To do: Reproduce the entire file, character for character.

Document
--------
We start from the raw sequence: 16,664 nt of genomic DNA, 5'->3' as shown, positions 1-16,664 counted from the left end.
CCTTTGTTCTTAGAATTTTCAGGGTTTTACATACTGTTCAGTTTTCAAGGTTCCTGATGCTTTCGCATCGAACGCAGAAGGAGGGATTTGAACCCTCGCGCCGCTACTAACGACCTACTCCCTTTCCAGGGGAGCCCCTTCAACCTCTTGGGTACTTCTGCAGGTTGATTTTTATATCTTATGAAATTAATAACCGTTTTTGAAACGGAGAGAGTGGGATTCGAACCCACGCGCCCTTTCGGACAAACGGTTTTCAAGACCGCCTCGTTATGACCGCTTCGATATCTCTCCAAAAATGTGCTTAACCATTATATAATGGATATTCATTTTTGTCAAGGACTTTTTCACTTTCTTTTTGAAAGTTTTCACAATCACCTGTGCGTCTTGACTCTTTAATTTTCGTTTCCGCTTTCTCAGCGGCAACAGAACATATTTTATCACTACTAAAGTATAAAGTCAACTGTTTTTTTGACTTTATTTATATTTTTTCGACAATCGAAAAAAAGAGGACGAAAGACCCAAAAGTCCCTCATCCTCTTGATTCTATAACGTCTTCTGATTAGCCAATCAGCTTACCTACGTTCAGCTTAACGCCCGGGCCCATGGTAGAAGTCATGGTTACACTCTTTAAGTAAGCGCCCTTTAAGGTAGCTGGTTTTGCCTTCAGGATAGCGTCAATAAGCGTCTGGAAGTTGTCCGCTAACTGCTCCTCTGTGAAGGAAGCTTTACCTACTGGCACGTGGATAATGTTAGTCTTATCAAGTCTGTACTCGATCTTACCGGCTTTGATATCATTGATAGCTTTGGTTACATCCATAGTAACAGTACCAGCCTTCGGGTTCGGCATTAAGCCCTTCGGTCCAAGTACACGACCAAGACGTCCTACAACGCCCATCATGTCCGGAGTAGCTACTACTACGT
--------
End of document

We start from the raw sequence: 16,664 nt of genomic DNA, 5'->3' as shown, positions 1-16,664 counted from the left end.
CCTTTGTTCTTAGAATTTTCAGGGTTTTACATACTGTTCAGTTTTCAAGGTTCCTGATGCTTTCGCATCGAACGCAGAAGGAGGGATTTGAACCCTCGCGCCGCTACTAACGACCTACTCCCTTTCCAGGGGAGCCCCTTCAACCTCTTGGGTACTTCTGCAGGTTGATTTTTATATCTTATGAAATTAATAACCGTTTTTGAAACGGAGAGAGTGGGATTCGAACCCACGCGCCCTTTCGGACAAACGGTTTTCAAGACCGCCTCGTTATGACCGCTTCGATATCTCTCCAAAAATGTGCTTAACCATTATATAATGGATATTCATTTTTGTCAAGGACTTTTTCACTTTCTTTTTGAAAGTTTTCACAATCACCTGTGCGTCTTGACTCTTTAATTTTCGTTTCCGCTTTCTCAGCGGCAACAGAACATATTTTATCACTACTAAAGTATAAAGTCAACTGTTTTTTTGACTTTATTTATATTTTTTCGACAATCGAAAAAAAGAGGACGAAAGACCCAAAAGTCCCTCATCCTCTTGATTCTATAACGTCTTCTGATTAGCCAATCAGCTTACCTACGTTCAGCTTAACGCCCGGGCCCATGGTAGAAGTCATGGTTACACTCTTTAAGTAAGCGCCCTTTAAGGTAGCTGGTTTTGCCTTCAGGATAGCGTCAATAAGCGTCTGGAAGTTGTCCGCTAACTGCTCCTCTGTGAAGGAAGCTTTACCTACTGGCACGTGGATAATGTTAGTCTTATCAAGTCTGTACTCGATCTTACCGGCTTTGATATCATTGATAGCTTTGGTTACATCCATAGTAACAGTACCAGCCTTCGGGTTCGGCATTAAGCCCTTCGGTCCAAGTACACGACCAAGACGTCCTACAACGCCCATCATGTCCGGAGTAGCTACTACTACGT